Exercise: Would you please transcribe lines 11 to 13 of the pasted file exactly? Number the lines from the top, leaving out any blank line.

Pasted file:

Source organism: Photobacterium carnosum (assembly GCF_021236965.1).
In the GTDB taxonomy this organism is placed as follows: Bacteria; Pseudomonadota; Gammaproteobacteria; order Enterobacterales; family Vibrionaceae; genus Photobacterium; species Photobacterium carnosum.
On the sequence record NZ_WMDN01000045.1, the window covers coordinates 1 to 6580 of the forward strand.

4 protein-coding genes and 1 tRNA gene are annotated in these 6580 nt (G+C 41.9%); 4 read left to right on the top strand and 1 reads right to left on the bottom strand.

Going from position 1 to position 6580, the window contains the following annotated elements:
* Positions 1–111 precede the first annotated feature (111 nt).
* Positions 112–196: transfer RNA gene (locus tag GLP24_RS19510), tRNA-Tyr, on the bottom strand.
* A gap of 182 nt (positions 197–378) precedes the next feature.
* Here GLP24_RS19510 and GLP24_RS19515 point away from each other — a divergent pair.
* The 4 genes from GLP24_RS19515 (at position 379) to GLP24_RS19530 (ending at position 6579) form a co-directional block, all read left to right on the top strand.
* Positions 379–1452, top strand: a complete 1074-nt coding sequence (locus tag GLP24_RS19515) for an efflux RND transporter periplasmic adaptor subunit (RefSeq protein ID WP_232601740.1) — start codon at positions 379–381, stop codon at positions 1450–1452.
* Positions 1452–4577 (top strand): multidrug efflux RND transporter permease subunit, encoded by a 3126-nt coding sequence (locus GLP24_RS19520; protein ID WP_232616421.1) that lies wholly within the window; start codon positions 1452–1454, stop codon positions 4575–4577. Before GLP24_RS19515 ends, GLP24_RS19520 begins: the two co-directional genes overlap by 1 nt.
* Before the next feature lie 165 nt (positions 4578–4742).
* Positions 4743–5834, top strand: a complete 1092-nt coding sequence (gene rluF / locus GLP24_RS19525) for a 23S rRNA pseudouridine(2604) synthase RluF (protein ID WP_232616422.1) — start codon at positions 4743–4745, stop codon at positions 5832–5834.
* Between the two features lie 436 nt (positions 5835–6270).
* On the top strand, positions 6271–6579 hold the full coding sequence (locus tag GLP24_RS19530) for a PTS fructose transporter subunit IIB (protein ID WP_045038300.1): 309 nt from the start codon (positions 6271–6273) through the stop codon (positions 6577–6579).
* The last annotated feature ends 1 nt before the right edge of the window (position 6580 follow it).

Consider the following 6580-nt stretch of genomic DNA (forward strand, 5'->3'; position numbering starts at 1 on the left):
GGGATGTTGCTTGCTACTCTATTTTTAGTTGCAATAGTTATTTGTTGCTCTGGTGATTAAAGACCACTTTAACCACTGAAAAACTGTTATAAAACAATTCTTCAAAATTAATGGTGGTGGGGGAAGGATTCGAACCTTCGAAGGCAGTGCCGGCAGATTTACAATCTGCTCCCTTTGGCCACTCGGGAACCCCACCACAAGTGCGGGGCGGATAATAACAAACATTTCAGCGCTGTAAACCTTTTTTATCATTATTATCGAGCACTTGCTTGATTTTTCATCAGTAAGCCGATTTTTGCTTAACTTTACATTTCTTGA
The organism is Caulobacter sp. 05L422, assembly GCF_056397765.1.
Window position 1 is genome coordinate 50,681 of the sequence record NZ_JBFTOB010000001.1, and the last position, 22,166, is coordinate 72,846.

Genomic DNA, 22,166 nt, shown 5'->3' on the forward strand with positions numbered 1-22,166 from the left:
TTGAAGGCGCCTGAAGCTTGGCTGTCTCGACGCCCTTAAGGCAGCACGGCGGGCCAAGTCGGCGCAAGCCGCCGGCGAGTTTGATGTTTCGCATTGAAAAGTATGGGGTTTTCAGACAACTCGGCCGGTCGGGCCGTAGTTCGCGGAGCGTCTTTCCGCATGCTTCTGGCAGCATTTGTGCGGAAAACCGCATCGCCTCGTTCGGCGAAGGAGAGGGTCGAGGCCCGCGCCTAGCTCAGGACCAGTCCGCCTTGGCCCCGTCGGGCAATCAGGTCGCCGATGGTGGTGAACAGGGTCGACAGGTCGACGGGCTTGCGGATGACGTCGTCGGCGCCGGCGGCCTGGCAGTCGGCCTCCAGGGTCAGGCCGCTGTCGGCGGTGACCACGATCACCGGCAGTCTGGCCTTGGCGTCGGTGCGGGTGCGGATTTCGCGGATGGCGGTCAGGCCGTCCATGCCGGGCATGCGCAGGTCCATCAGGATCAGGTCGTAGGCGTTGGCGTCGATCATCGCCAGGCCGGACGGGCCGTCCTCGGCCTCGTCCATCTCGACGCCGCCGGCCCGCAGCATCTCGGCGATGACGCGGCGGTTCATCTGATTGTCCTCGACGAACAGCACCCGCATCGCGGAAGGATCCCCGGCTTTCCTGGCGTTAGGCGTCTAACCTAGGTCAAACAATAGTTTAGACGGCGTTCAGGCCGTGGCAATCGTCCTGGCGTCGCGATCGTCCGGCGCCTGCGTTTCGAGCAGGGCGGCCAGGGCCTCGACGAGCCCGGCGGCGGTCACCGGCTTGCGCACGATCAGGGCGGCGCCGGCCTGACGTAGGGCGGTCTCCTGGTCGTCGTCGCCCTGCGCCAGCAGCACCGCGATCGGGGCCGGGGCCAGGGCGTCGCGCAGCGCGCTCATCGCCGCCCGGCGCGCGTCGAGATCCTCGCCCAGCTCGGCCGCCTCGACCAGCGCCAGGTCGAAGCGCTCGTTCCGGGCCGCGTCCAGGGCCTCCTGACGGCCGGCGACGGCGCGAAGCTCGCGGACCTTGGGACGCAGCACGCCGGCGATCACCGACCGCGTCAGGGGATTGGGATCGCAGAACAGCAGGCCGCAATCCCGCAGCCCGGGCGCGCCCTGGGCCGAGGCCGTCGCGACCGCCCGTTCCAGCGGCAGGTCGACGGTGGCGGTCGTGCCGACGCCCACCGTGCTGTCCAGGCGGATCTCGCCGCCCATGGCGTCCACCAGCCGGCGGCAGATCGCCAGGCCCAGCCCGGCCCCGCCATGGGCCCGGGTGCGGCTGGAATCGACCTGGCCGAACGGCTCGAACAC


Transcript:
* Positions 379–1452, top strand: a complete 1074-nt coding sequence (locus tag GLP24_RS19515) for an efflux RND transporter periplasmic adaptor subunit (RefSeq protein ID WP_232601740.1) — start codon at positions 379–381, stop codon at positions 1450–1452.
* Positions 1452–4577 (top strand): multidrug efflux RND transporter permease subunit, encoded by a 3126-nt coding sequence (locus GLP24_RS19520; protein ID WP_232616421.1) that lies wholly within the window; start codon positions 1452–1454, stop codon positions 4575–4577. Before GLP24_RS19515 ends, GLP24_RS19520 begins: the two co-directional genes overlap by 1 nt.
* Before the next feature lie 165 nt (positions 4578–4742).